Such are the radical principles of Liberalism. In the assumption of the absolute sovereignty of the individual, that is, his entire independence of God, we find the common source of all the others. To express them all in one term, they are, in the order of ideas, RATIONALISM, or the doctrine of the absolute sovereignty of human reason. Here human reason is made the measure and sum of truth. Hence we have individual, social, and political Rationalism, the corrupt fountainhead of liberalist principles [which are]: absolute freedom of worship, the supremacy of the State, secular education repudiating any connection with religion, marriage sanctioned and legitimatized by the State alone, etc.; in one word, which synthesizes all, we have SECULARIZATION, which denies religion any active intervention in the concerns of public and of private life, whatever they be. This is veritable social atheism.

Such is the source of liberalism in the order of ideas; such, in consequence of our Protestant and infidel surroundings, is the intellectual atmosphere which we are perpetually breathing into our souls. Nor do these principles remain simply in the speculative order, poised forever in the region of thought. Men are not mere contemplatives. Doctrines and beliefs inevitably precipitate themselves into action. The speculation of today becomes the deed of tomorrow, for men, by force of the law of their nature, are ever acting out what they think. Rationalism, therefore, takes concrete shape in the order of facts. It finds palpable expression and action in the press, in legislation, and in social life. The secular press reeks with it, proclaiming with almost unanimous vociferation, absolute division between public life and religion. It has become the shibboleth of journalism, and the editor who will not recognize it in his daily screed soon feels the dagger of popular disapproval. In secularized marriage and in our divorce laws, it cleaves the very roots of domestic society; in secularized education, the cardinal principle of our public school system, it propagates itself in the hearts of the future citizens and the future parents; in compulsory school laws, it forces in the entering wedge of socialism; in the speech and intercourse of social life, it is constantly asserting itself with growing reiteration; in secret societies, organized in a spirit destructive of religion and often for the express purpose of exterminating Catholicity, it menaces our institutions and places the country in the hands of conspirators, whose methods and designs, beyond the reach of the public eye, constitute a tyranny of darkness. In a thousand ways does the principle of Rationalism find its action and expression in social and civil life, and however diversified be its manifestation, there is in it always a unity and a system of opposition to Catholicity. Whether concerted or not, it ever acts in the same direction, and whatever special school within the genus of Liberalism professes it or puts it into action--be it in society, in domestic life, or in politics--the same essential characteristics will be found in all its protean shapes--opposition to the Church--and it will ever be found stigmatizing the most ardent defenders of the Faith as reactionaries, clericals, Ultramontanes [See Ch. 19], etc. Wherever found, whatever its uniform, Liberalism in its practical action is ever a systematic warfare upon the Church. Whether it intrigue, whether it legislate, whether it orate or assassinate, whether it call itself Liberty or Government or the State or Humanity or Reason, or whatnot, its fundamental characteristic is an uncompromising opposition to the Church.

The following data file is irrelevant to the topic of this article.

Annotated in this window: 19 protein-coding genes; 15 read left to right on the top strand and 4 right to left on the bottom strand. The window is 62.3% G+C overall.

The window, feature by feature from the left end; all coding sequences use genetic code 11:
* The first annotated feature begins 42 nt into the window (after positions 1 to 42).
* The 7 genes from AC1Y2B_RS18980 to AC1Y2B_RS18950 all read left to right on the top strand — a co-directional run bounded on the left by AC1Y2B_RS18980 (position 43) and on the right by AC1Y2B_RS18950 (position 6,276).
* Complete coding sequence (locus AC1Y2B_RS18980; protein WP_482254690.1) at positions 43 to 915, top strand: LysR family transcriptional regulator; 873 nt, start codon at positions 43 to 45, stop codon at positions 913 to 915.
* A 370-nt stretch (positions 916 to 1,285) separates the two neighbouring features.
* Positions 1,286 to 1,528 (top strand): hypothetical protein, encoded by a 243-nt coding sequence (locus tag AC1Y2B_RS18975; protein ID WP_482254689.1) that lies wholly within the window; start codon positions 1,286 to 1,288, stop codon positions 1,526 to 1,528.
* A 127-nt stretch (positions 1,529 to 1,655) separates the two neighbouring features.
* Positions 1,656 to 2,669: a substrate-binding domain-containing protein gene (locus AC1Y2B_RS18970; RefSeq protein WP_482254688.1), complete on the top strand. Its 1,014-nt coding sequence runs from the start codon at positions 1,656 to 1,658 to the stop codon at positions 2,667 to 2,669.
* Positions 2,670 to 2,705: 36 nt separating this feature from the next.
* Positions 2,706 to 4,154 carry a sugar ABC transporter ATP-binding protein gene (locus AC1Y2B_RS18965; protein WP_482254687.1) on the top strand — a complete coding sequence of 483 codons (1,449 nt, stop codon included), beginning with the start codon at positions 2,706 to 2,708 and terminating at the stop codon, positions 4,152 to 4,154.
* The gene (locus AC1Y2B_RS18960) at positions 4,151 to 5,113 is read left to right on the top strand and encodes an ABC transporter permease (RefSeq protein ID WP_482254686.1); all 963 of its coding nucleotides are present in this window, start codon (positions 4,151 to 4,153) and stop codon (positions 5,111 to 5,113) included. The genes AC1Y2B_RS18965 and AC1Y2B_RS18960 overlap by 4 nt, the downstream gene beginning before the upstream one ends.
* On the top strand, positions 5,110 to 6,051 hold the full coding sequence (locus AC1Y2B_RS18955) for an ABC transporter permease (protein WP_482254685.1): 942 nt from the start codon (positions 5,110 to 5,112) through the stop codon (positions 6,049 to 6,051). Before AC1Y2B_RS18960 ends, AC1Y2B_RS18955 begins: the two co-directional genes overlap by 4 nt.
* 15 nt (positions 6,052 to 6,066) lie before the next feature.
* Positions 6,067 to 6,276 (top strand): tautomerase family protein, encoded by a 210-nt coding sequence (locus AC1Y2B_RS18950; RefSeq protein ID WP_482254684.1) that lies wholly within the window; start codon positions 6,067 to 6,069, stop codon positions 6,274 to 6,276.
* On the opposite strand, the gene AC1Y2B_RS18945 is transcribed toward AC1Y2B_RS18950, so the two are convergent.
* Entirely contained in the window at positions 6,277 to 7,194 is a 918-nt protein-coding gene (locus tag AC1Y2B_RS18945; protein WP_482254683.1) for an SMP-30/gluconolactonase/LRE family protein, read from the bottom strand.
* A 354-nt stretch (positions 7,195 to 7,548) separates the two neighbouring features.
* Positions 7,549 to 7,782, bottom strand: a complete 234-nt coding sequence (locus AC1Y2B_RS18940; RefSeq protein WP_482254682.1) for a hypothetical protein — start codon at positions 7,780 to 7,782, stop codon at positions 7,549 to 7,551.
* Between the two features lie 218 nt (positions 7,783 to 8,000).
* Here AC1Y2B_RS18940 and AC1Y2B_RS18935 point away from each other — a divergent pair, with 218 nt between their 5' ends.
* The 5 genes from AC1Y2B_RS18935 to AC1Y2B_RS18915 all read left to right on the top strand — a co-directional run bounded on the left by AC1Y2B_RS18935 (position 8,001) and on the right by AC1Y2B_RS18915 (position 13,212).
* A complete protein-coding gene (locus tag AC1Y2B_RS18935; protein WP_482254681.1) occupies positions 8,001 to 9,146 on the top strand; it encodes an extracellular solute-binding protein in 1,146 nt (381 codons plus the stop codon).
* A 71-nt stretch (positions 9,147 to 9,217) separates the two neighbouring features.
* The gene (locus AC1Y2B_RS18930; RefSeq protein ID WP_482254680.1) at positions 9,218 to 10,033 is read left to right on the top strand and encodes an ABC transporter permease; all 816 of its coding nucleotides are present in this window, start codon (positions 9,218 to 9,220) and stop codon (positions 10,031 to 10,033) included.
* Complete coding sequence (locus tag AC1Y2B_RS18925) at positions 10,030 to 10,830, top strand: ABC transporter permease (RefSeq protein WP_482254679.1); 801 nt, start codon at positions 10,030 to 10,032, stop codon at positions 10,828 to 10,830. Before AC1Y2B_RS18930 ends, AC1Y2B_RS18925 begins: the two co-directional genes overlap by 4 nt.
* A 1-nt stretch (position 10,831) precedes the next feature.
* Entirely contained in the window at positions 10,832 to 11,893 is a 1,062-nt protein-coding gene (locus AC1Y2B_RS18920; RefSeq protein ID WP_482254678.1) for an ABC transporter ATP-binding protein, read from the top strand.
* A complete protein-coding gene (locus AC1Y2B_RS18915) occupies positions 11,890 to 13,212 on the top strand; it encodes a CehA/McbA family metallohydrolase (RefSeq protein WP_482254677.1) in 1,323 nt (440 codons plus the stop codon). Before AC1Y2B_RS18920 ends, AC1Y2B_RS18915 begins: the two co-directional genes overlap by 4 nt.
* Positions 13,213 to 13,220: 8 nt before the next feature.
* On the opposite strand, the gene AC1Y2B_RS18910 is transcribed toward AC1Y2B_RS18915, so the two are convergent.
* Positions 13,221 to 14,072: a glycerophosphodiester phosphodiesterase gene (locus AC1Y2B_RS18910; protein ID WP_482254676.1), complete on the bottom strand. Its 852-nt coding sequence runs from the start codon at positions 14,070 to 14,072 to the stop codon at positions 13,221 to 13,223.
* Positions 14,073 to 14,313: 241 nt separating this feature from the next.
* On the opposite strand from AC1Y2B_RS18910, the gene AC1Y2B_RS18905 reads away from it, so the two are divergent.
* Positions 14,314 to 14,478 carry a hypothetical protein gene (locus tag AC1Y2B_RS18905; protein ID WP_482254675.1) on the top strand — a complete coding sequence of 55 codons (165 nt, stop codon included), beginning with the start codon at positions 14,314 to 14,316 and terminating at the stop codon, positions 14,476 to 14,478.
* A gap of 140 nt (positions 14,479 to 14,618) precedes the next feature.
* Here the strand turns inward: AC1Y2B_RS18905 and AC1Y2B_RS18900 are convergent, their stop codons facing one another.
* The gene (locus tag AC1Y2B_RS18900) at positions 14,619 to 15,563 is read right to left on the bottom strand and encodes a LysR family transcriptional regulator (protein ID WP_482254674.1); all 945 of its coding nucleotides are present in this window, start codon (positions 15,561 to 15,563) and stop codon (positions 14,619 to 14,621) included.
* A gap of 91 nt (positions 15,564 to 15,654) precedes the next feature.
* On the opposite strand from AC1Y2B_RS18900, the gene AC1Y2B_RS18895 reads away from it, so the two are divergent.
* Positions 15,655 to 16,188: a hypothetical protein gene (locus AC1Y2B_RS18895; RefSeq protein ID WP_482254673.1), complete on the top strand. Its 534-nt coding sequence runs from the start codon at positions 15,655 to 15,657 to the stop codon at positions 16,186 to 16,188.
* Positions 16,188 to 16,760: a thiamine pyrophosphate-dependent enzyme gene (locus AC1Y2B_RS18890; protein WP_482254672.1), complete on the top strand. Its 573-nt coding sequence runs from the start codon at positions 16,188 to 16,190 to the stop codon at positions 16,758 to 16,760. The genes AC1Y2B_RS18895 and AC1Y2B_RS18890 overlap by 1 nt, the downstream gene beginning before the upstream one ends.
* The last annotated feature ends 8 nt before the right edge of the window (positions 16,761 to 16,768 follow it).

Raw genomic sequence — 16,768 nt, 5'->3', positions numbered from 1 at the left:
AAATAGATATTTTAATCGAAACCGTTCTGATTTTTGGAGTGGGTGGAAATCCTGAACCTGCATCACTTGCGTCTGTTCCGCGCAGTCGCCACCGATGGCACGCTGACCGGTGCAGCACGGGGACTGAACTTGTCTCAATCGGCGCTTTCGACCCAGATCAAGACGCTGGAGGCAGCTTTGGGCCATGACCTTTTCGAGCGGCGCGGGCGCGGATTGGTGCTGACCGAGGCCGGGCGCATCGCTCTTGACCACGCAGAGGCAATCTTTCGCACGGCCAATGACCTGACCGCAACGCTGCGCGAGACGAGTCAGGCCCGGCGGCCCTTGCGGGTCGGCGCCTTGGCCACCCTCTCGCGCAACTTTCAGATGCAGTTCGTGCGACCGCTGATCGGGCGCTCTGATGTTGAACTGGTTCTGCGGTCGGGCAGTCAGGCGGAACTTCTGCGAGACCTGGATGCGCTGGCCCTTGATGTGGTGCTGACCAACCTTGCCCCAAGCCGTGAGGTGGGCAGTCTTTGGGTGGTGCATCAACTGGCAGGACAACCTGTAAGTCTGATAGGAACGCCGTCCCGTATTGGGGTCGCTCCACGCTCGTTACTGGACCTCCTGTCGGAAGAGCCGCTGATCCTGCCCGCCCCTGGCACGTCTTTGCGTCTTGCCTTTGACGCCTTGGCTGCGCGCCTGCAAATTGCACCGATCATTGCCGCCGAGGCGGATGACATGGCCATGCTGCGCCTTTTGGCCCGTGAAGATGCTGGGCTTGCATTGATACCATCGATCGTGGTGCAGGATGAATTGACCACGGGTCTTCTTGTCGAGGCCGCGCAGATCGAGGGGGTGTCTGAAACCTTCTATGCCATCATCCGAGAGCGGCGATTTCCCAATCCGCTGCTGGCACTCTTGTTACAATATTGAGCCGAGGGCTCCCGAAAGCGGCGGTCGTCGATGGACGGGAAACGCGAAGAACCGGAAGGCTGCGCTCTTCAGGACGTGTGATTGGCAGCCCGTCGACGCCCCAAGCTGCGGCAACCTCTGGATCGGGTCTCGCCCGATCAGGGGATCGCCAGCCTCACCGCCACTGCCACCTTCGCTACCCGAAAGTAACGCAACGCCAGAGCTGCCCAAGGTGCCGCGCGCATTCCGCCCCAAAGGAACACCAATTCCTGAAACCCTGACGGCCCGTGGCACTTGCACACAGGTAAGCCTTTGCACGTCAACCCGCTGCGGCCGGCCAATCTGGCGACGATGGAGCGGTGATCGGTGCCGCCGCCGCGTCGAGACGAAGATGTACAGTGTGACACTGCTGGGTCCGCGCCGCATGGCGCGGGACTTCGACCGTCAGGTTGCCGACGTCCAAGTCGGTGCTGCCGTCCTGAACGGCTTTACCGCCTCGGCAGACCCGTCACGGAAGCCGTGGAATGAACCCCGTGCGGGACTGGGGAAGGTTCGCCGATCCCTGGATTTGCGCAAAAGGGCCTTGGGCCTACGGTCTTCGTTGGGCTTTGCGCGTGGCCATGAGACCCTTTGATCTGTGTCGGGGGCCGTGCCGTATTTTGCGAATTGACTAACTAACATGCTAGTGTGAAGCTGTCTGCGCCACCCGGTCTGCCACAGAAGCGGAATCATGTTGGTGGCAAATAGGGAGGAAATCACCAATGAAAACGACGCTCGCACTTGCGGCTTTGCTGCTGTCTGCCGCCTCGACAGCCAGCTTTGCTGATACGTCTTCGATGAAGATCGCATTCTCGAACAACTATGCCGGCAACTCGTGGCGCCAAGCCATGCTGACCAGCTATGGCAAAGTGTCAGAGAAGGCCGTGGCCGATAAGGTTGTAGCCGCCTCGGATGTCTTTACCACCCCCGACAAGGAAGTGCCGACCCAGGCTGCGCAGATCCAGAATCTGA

Liberalism is a world complete in itself; it has its maxims, its fashions, its art, its literature, its diplomacy, its laws, its conspiracies, its ambuscades. It is the world of Lucifer, disguised in our times under the name of Liberalism, in radical opposition and in perpetual warfare against that society composed of the Children of God, the Church of Jesus Christ.